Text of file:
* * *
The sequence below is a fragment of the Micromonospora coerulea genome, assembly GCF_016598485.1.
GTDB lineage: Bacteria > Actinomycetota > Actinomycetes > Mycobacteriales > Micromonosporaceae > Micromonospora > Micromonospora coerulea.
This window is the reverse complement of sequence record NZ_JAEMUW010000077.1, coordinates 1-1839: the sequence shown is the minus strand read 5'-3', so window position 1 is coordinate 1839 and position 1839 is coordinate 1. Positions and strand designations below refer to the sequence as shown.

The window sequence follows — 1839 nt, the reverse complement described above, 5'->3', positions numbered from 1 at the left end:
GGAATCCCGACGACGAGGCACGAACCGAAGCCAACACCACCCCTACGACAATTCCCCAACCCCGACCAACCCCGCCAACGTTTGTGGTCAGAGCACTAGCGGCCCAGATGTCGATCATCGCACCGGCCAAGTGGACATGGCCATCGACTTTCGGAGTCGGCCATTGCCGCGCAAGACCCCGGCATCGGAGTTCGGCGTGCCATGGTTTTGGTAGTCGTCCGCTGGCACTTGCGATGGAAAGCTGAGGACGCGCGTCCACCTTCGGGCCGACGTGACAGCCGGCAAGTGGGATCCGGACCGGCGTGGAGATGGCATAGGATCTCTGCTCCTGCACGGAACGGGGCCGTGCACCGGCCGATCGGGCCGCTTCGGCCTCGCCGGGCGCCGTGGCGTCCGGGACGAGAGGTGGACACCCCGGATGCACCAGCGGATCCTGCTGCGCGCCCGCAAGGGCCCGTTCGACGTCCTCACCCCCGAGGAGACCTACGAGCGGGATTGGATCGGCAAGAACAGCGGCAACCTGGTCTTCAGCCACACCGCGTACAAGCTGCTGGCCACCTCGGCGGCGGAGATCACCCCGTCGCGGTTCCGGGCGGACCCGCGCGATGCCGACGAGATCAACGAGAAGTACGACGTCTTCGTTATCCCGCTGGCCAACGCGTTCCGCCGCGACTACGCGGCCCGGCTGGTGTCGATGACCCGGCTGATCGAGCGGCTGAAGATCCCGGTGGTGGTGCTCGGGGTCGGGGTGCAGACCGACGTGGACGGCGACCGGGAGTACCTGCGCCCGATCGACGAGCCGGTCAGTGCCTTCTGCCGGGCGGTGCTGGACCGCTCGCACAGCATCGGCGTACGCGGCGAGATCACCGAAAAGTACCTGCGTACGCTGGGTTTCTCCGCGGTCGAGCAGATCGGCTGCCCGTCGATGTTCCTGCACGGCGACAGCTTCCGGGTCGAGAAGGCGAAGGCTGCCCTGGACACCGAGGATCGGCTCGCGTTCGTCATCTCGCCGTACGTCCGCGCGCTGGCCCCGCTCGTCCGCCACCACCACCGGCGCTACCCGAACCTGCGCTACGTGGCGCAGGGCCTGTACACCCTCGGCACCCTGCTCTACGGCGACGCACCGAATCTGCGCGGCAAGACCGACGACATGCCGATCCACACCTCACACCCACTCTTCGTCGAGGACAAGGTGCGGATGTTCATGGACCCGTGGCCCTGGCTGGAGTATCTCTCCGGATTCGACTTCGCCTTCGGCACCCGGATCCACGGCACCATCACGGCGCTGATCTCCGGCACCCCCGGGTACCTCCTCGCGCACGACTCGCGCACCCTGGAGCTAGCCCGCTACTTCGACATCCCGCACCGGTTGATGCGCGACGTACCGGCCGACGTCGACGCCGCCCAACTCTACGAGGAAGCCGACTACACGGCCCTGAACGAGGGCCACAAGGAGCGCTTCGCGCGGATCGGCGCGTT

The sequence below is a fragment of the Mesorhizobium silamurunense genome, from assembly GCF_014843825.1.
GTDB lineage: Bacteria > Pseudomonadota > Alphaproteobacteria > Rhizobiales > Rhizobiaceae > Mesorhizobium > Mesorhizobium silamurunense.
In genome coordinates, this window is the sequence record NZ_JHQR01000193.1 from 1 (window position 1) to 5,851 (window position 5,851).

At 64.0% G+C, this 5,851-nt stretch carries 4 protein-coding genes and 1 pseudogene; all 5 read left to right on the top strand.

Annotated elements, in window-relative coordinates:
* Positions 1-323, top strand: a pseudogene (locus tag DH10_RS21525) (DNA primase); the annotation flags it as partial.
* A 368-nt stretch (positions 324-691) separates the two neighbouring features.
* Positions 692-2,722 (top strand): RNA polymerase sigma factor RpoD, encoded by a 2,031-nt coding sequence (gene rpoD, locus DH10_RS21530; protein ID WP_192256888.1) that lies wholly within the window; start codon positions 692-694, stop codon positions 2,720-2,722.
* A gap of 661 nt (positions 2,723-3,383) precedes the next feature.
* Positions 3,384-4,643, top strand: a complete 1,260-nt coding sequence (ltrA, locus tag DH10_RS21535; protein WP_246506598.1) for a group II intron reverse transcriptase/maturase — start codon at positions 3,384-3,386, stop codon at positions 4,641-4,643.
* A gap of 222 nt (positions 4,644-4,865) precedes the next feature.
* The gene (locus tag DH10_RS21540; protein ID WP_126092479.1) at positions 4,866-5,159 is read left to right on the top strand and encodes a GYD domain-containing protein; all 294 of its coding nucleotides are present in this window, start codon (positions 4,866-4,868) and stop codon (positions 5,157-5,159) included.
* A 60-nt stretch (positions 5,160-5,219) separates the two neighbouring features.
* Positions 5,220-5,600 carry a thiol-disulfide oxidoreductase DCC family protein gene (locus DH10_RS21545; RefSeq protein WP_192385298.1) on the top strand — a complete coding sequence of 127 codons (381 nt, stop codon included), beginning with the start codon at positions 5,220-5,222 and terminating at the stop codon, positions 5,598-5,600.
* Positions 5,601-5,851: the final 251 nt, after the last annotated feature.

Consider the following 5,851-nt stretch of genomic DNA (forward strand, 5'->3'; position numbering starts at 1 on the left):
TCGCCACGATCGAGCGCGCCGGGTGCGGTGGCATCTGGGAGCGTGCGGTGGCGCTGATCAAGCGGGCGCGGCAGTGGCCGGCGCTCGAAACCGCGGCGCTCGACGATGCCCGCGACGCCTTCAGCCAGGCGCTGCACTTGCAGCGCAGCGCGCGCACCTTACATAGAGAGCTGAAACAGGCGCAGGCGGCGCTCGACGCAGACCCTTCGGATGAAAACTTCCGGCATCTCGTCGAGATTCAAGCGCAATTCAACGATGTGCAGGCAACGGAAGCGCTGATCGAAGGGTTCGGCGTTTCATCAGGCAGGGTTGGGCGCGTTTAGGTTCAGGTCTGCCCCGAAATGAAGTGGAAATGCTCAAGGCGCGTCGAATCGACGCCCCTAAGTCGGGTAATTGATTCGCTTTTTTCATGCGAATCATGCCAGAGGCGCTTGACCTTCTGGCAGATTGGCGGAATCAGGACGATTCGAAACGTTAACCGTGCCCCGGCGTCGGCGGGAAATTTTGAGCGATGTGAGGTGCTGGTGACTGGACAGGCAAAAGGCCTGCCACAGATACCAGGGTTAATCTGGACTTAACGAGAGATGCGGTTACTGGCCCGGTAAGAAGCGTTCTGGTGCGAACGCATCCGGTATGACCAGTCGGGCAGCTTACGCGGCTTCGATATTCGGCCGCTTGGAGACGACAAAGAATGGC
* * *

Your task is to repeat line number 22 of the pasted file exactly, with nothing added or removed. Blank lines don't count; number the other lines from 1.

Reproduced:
TCGCCACGATCGAGCGCGCCGGGTGCGGTGGCATCTGGGAGCGTGCGGTGGCGCTGATCAAGCGGGCGCGGCAGTGGCCGGCGCTCGAAACCGCGGCGCTCGACGATGCCCGCGACGCCTTCAGCCAGGCGCTGCACTTGCAGCGCAGCGCGCGCACCTTACATAGAGAGCTGAAACAGGCGCAGGCGGCGCTCGACGCAGACCCTTCGGATGAAAACTTCCGGCATCTCGTCGAGATTCAAGCGCAATTCAACGATGTGCAGGCAACGGAAGCGCTGATCGAAGGGTTCGGCGTTTCATCAGGCAGGGTTGGGCGCGTTTAGGTTCAGGTCTGCCCCGAAATGAAGTGGAAATGCTCAAGGCGCGTCGAATCGACGCCCCTAAGTCGGGTAATTGATTCGCTTTTTTCATGCGAATCATGCCAGAGGCGCTTGACCTTCTGGCAGATTGGCGGAATCAGGACGATTCGAAACGTTAACCGTGCCCCGGCGTCGGCGGGAAATTTTGAGCGATGTGAGGTGCTGGTGACTGGACAGGCAAAAGGCCTGCCACAGATACCAGGGTTAATCTGGACTTAACGAGAGATGCGGTTACTGGCCCGGTAAGAAGCGTTCTGGTGCGAACGCATCCGGTATGACCAGTCGGGCAGCTTACGCGGCTTCGATATTCGGCCGCTTGGAGACGACAAAGAATGGC